• Anti-Implantation Activity / Fruit Pulp: Kepel has been used as contraceptive remedy in Indonesian traditional Javanese royal family. Few studies have been done on the toxic effect of kepel fruit. Study evaluated the effects of kepel fruit extract on percentage of fetus death, ovaries weight, and endometrial thickness in female mice. It showed no significant effect on ovaries weight and endometrial thickness. . Results suggested that kepel pulp ethanol extract is a potential source for natural implantation compounds. (8)
• Antihyperuricemic Activity / Leaves: Study evaluated the ethanol extract of dried powdered leaves of Annona muricata, A. squamosa, A. reticulata, and Stelechocarpus burahol for antihyperuricemic activity. All the ethanolic extracts had significant effect on oxonate-induced hyperuricemic rats, although less inhibitory effect on XO activity in vitro assay. The S. burahol extract was more potent than the other three extracts. It decreased uric acid level equal to level of normal control. (9)
• Acute Toxicity Study / Leaves: Study evaluated the acute effect of Kepel leaves extract after a single oral dose treatment (0, 200, 5875, 1711, and 5000 mg/kbw) on body weight and organs of male and female Sprague-Dawley rats observed for 14 days. There was no death among tested animals, with no toxic effect on body weight and organs of male and female SD rats. Results showed the ethanol extract of leaves was practically non-toxic, and the pseudo-lethal dose of 50% (pseudo LD50) value was higher than 5000 mg/kbw. (10)
• Mouthwash Formulation for Halitosis: Cross-over design, randomized controlled trial in healthy subjects evaluated the bad mouth deodorization activity of burahol mouthwash. Methyl mercaptan capturing activity of burahol fruits was evaluated using gas chromatography. Subjects were treated by burahol mouthwash and a commercial mouthwash containing green tea extract was used as positive control. The burahol mouthwash showed no antibacterial activity against P. gingivalis. It reduced the volatile sulfur compounds (VSCs) concentration. The activity was not statistically different compared to positive control (p<0.05)/ Results showed S. burahol fruits possess bad mouth-odor reducing activity. (12)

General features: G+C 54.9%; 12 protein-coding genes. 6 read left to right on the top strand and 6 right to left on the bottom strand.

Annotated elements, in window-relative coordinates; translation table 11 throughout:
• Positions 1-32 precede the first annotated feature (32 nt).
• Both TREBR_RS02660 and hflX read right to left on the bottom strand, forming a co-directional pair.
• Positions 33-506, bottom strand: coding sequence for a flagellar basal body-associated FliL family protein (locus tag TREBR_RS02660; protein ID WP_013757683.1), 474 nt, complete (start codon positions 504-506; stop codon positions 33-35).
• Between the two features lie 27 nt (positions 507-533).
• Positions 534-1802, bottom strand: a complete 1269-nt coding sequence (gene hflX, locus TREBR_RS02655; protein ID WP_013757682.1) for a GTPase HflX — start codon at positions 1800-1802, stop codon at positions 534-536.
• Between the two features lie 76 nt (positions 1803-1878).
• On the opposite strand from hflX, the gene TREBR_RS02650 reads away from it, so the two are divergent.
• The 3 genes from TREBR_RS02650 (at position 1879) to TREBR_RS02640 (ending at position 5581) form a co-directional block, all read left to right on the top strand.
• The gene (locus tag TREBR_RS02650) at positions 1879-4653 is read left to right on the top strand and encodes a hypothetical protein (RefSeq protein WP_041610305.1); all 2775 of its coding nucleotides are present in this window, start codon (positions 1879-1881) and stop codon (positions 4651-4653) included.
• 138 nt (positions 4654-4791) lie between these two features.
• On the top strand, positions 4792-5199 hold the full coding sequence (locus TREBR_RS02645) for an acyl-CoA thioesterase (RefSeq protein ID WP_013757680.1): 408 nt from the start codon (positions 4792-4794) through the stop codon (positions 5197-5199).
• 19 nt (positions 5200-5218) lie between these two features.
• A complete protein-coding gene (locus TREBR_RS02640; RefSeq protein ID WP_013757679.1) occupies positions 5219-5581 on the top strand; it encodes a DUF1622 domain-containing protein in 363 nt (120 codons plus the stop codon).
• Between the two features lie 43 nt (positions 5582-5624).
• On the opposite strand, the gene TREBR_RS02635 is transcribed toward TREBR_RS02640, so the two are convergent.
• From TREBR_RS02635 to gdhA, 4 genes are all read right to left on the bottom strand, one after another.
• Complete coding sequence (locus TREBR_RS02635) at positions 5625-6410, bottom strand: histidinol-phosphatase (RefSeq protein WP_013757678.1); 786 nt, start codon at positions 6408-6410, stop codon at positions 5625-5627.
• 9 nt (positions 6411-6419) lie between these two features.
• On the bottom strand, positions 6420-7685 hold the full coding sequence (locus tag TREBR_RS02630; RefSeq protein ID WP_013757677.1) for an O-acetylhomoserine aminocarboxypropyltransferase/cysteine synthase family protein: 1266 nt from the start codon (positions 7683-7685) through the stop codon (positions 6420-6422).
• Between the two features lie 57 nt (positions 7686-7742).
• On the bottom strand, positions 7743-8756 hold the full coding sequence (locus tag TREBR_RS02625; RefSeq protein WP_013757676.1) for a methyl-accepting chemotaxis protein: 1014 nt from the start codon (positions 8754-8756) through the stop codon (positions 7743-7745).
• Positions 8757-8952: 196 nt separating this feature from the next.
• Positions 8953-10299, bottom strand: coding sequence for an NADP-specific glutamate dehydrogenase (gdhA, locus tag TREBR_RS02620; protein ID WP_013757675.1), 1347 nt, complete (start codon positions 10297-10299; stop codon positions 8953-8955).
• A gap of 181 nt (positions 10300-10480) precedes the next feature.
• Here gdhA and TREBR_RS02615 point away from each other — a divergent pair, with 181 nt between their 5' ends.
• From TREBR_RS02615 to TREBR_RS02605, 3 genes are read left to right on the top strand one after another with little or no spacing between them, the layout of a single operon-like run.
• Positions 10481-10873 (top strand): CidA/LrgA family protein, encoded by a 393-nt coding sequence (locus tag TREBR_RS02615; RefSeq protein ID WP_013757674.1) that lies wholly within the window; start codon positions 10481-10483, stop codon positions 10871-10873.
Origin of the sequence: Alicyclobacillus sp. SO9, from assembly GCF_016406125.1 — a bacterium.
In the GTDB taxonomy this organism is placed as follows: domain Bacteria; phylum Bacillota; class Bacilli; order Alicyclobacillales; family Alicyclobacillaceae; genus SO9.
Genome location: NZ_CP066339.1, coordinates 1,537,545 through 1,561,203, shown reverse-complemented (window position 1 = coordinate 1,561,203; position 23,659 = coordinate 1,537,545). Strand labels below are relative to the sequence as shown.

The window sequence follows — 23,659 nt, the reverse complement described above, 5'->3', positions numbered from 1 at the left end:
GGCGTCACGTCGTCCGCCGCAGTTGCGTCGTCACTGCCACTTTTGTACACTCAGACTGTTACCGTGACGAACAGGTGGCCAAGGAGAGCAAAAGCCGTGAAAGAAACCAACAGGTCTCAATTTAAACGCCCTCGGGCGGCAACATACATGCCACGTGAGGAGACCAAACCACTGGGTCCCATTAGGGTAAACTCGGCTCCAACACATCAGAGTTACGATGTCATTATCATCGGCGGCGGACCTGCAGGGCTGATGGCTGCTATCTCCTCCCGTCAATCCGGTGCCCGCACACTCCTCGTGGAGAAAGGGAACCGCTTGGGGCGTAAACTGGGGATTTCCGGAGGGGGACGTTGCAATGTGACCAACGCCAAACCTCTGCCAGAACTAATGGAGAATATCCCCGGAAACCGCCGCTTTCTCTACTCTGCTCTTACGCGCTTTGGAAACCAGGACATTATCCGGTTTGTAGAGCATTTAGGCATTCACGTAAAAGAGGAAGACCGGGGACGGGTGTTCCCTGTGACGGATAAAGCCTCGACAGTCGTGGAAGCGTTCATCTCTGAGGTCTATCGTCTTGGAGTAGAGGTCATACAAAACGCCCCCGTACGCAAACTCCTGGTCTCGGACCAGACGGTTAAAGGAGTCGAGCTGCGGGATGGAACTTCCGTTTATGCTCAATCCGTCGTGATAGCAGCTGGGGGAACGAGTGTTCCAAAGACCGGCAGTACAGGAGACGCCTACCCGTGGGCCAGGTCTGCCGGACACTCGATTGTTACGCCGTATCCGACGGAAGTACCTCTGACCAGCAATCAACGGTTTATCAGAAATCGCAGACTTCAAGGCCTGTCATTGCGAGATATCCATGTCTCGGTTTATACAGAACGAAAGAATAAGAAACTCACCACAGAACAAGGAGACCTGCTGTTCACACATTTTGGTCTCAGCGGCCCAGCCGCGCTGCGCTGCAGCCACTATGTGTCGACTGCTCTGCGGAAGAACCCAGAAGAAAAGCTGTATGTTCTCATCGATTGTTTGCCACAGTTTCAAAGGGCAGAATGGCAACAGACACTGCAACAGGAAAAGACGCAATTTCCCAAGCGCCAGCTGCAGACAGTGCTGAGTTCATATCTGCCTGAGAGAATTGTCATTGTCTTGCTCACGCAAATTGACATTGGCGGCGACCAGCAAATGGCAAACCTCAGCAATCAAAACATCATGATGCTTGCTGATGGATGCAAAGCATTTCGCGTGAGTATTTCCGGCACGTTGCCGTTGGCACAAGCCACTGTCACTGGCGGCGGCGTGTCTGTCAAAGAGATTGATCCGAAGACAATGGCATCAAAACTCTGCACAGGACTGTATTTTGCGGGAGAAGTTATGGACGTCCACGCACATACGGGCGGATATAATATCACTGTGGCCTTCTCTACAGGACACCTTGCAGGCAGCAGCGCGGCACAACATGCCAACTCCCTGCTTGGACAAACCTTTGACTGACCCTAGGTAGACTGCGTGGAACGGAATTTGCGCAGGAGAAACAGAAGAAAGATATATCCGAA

• Fruit Lozenges for Halitosis: Cross-over, randomized control trial evaluated the effect of lozenges containing kepel fruit in controlling oral malodor in 30 subjects receiving kepel, xylitol, and placebo lozenges. Effect of burahol fruit extract lozenges was comparable to that of xylitol gum in reducing the H2S, CH3SH, and (CH3)2S levels and organoleptic scores of subjects. Results suggest burahol fruit extract lozenges were effective in controlling oral malodor. (13)
• Healing of Burn Wounds / Leaves: Study evaluated the effect of 80% ethanol extract of burahol leaf formulated as ointment on healing of burn wounds in Sprague-Dawley rats, measuring four parameters: number of macrophages, density of fibroblasts, rate of re-epithelization and decrease in burn wound surface area. Ointment concentrations of 3.25%, 6.5%, and 13%m were used, with vaselin flavum as negative control and silver sulfadiazine as positive control. Results showed the burahol leaf extract ointment can accelerate the healing of wound burns, with best results at 13% concentration, which was comparable to silver sulfadiazine. (14)
• Encapsulation of Kepel Flavonoid / Seeds: Kepel fruit is 27% seed, and only 47% of the fruit is consumed. Disposed seeds generate waste. It is known that kepel seeds contain flavonoids and tannins. Study evaluated the extraction and encapsulation of flavonoids, using a crosslinker agent of natrium tripolyphosphate (NaTTP) for protection of flavonoid content as antioxidant. All powder Kepel seed extract contained flavonoids. Highest total flavonoid content was obtained with 50% ethanol concentration with 2.427% for one hour and 2.888% for two hours. (15)
Seeds, powdered leaves in the cybermarket.